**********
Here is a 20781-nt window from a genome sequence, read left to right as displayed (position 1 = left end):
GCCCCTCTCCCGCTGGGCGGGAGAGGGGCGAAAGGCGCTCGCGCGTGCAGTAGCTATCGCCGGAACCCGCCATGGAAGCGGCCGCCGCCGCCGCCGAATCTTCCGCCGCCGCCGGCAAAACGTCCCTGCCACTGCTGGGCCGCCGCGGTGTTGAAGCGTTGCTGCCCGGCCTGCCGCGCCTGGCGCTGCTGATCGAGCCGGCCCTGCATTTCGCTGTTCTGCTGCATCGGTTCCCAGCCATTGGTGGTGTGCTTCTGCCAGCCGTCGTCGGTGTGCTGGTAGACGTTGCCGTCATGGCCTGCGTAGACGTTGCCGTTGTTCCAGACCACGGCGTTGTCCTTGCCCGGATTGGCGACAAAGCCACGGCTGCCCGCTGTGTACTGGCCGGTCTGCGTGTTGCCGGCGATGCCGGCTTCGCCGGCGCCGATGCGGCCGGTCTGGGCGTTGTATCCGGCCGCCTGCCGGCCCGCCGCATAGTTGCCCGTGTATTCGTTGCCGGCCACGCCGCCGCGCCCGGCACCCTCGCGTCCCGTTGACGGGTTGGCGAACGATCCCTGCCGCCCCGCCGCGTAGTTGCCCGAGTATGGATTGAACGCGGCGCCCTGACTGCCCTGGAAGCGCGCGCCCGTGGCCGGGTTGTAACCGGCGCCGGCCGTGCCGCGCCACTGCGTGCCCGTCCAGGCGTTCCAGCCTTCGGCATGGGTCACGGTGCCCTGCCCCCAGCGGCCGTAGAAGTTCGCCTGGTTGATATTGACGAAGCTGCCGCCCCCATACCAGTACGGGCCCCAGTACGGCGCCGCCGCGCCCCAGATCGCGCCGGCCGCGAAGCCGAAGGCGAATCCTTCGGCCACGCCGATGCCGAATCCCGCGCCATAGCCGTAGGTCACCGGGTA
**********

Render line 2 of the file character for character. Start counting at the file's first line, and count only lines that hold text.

GCCCCTCTCCCGCTGGGCGGGAGAGGGGCGAAAGGCGCTCGCGCGTGCAGTAGCTATCGCCGGAACCCGCCATGGAAGCGGCCGCCGCCGCCGCCGAATCTTCCGCCGCCGCCGGCAAAACGTCCCTGCCACTGCTGGGCCGCCGCGGTGTTGAAGCGTTGCTGCCCGGCCTGCCGCGCCTGGCGCTGCTGATCGAGCCGGCCCTGCATTTCGCTGTTCTGCTGCATCGGTTCCCAGCCATTGGTGGTGTGCTTCTGCCAGCCGTCGTCGGTGTGCTGGTAGACGTTGCCGTCATGGCCTGCGTAGACGTTGCCGTTGTTCCAGACCACGGCGTTGTCCTTGCCCGGATTGGCGACAAAGCCACGGCTGCCCGCTGTGTACTGGCCGGTCTGCGTGTTGCCGGCGATGCCGGCTTCGCCGGCGCCGATGCGGCCGGTCTGGGCGTTGTATCCGGCCGCCTGCCGGCCCGCCGCATAGTTGCCCGTGTATTCGTTGCCGGCCACGCCGCCGCGCCCGGCACCCTCGCGTCCCGTTGACGGGTTGGCGAACGATCCCTGCCGCCCCGCCGCGTAGTTGCCCGAGTATGGATTGAACGCGGCGCCCTGACTGCCCTGGAAGCGCGCGCCCGTGGCCGGGTTGTAACCGGCGCCGGCCGTGCCGCGCCACTGCGTGCCCGTCCAGGCGTTCCAGCCTTCGGCATGGGTCACGGTGCCCTGCCCCCAGCGGCCGTAGAAGTTCGCCTGGTTGATATTGACGAAGCTGCCGCCCCCATACCAGTACGGGCCCCAGTACGGCGCCGCCGCGCCCCAGATCGCGCCGGCCGCGAAGCCGAAGGCGAATCCTTCGGCCACGCCGATGCCGAATCCCGCGCCATAGCCGTAGGTCACCGGGTA